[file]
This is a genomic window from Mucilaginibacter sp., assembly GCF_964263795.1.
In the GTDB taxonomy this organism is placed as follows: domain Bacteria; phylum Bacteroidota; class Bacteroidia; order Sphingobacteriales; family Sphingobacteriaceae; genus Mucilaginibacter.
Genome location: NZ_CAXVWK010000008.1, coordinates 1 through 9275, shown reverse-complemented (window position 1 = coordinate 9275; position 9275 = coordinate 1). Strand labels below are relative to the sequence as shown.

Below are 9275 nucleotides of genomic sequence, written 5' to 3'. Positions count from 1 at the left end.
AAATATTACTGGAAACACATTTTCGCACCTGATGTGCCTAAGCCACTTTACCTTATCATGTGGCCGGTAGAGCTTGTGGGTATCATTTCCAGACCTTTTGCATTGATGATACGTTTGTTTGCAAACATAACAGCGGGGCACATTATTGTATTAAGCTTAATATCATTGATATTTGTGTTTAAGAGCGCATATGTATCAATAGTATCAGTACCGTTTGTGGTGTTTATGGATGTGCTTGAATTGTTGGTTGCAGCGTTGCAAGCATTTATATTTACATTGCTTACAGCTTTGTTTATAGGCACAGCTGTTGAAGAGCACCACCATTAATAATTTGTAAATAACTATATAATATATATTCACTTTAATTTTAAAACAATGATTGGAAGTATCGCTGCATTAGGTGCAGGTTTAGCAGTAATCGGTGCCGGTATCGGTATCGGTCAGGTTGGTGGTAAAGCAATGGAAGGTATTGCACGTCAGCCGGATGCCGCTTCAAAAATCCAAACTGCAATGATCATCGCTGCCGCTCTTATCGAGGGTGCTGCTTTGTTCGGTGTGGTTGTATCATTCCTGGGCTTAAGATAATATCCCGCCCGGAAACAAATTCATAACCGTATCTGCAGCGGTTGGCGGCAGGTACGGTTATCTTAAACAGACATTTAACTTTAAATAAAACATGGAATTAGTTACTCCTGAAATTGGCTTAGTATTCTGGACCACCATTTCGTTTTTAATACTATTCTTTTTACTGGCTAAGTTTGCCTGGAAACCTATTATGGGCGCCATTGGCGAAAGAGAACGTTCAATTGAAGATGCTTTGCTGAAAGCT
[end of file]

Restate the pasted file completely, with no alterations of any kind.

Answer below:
This is a genomic window from Mucilaginibacter sp., assembly GCF_964263795.1.
In the GTDB taxonomy this organism is placed as follows: domain Bacteria; phylum Bacteroidota; class Bacteroidia; order Sphingobacteriales; family Sphingobacteriaceae; genus Mucilaginibacter.
Genome location: NZ_CAXVWK010000008.1, coordinates 1 through 9275, shown reverse-complemented (window position 1 = coordinate 9275; position 9275 = coordinate 1). Strand labels below are relative to the sequence as shown.

Below are 9275 nucleotides of genomic sequence, written 5' to 3'. Positions count from 1 at the left end.
AAATATTACTGGAAACACATTTTCGCACCTGATGTGCCTAAGCCACTTTACCTTATCATGTGGCCGGTAGAGCTTGTGGGTATCATTTCCAGACCTTTTGCATTGATGATACGTTTGTTTGCAAACATAACAGCGGGGCACATTATTGTATTAAGCTTAATATCATTGATATTTGTGTTTAAGAGCGCATATGTATCAATAGTATCAGTACCGTTTGTGGTGTTTATGGATGTGCTTGAATTGTTGGTTGCAGCGTTGCAAGCATTTATATTTACATTGCTTACAGCTTTGTTTATAGGCACAGCTGTTGAAGAGCACCACCATTAATAATTTGTAAATAACTATATAATATATATTCACTTTAATTTTAAAACAATGATTGGAAGTATCGCTGCATTAGGTGCAGGTTTAGCAGTAATCGGTGCCGGTATCGGTATCGGTCAGGTTGGTGGTAAAGCAATGGAAGGTATTGCACGTCAGCCGGATGCCGCTTCAAAAATCCAAACTGCAATGATCATCGCTGCCGCTCTTATCGAGGGTGCTGCTTTGTTCGGTGTGGTTGTATCATTCCTGGGCTTAAGATAATATCCCGCCCGGAAACAAATTCATAACCGTATCTGCAGCGGTTGGCGGCAGGTACGGTTATCTTAAACAGACATTTAACTTTAAATAAAACATGGAATTAGTTACTCCTGAAATTGGCTTAGTATTCTGGACCACCATTTCGTTTTTAATACTATTCTTTTTACTGGCTAAGTTTGCCTGGAAACCTATTATGGGCGCCATTGGCGAAAGAGAACGTTCAATTGAAGATGCTTTGCTGAAAGCT